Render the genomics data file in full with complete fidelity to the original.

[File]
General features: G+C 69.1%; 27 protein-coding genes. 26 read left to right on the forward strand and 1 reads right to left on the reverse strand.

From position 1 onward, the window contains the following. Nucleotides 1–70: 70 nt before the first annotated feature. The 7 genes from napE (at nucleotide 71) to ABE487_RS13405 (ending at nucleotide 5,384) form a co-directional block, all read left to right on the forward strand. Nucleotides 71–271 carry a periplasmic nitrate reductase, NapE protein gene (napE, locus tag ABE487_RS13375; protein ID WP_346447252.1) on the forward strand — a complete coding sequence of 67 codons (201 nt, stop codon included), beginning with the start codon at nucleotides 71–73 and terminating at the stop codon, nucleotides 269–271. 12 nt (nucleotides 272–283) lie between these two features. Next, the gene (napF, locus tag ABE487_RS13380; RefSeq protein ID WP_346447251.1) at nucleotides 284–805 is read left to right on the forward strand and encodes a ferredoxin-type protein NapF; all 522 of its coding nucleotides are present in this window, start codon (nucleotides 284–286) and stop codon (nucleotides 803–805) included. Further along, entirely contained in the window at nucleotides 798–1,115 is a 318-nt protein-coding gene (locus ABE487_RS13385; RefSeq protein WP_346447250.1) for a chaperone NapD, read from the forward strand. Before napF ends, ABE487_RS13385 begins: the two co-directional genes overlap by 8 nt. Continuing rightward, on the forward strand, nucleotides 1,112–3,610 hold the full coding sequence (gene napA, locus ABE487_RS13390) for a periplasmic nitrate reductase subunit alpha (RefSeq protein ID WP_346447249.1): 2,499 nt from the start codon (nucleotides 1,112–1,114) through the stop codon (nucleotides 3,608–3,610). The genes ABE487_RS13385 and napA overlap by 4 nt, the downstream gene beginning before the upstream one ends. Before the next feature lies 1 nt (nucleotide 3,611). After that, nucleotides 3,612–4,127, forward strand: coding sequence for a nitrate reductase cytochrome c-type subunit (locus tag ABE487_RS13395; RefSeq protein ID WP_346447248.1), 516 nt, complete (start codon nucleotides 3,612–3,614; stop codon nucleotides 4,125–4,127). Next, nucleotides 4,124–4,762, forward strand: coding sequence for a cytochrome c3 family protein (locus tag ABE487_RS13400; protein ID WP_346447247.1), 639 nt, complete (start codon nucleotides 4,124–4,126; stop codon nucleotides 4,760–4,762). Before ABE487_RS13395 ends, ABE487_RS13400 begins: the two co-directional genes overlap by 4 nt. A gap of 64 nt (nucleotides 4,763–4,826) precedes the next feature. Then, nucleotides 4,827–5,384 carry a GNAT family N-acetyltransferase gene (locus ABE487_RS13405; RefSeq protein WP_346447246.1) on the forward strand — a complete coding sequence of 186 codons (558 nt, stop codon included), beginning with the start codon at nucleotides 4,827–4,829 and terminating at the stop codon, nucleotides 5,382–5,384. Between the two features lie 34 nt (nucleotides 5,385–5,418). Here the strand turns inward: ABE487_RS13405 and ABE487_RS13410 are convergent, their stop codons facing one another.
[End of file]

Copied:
General features: G+C 69.1%; 27 protein-coding genes. 26 read left to right on the forward strand and 1 reads right to left on the reverse strand.

From position 1 onward, the window contains the following. Nucleotides 1–70: 70 nt before the first annotated feature. The 7 genes from napE (at nucleotide 71) to ABE487_RS13405 (ending at nucleotide 5,384) form a co-directional block, all read left to right on the forward strand. Nucleotides 71–271 carry a periplasmic nitrate reductase, NapE protein gene (napE, locus tag ABE487_RS13375; protein ID WP_346447252.1) on the forward strand — a complete coding sequence of 67 codons (201 nt, stop codon included), beginning with the start codon at nucleotides 71–73 and terminating at the stop codon, nucleotides 269–271. 12 nt (nucleotides 272–283) lie between these two features. Next, the gene (napF, locus tag ABE487_RS13380; RefSeq protein ID WP_346447251.1) at nucleotides 284–805 is read left to right on the forward strand and encodes a ferredoxin-type protein NapF; all 522 of its coding nucleotides are present in this window, start codon (nucleotides 284–286) and stop codon (nucleotides 803–805) included. Further along, entirely contained in the window at nucleotides 798–1,115 is a 318-nt protein-coding gene (locus ABE487_RS13385; RefSeq protein WP_346447250.1) for a chaperone NapD, read from the forward strand. Before napF ends, ABE487_RS13385 begins: the two co-directional genes overlap by 8 nt. Continuing rightward, on the forward strand, nucleotides 1,112–3,610 hold the full coding sequence (gene napA, locus ABE487_RS13390) for a periplasmic nitrate reductase subunit alpha (RefSeq protein ID WP_346447249.1): 2,499 nt from the start codon (nucleotides 1,112–1,114) through the stop codon (nucleotides 3,608–3,610). The genes ABE487_RS13385 and napA overlap by 4 nt, the downstream gene beginning before the upstream one ends. Before the next feature lies 1 nt (nucleotide 3,611). After that, nucleotides 3,612–4,127, forward strand: coding sequence for a nitrate reductase cytochrome c-type subunit (locus tag ABE487_RS13395; RefSeq protein ID WP_346447248.1), 516 nt, complete (start codon nucleotides 3,612–3,614; stop codon nucleotides 4,125–4,127). Next, nucleotides 4,124–4,762, forward strand: coding sequence for a cytochrome c3 family protein (locus tag ABE487_RS13400; protein ID WP_346447247.1), 639 nt, complete (start codon nucleotides 4,124–4,126; stop codon nucleotides 4,760–4,762). Before ABE487_RS13395 ends, ABE487_RS13400 begins: the two co-directional genes overlap by 4 nt. A gap of 64 nt (nucleotides 4,763–4,826) precedes the next feature. Then, nucleotides 4,827–5,384 carry a GNAT family N-acetyltransferase gene (locus ABE487_RS13405; RefSeq protein WP_346447246.1) on the forward strand — a complete coding sequence of 186 codons (558 nt, stop codon included), beginning with the start codon at nucleotides 4,827–4,829 and terminating at the stop codon, nucleotides 5,382–5,384. Between the two features lie 34 nt (nucleotides 5,385–5,418). Here the strand turns inward: ABE487_RS13405 and ABE487_RS13410 are convergent, their stop codons facing one another.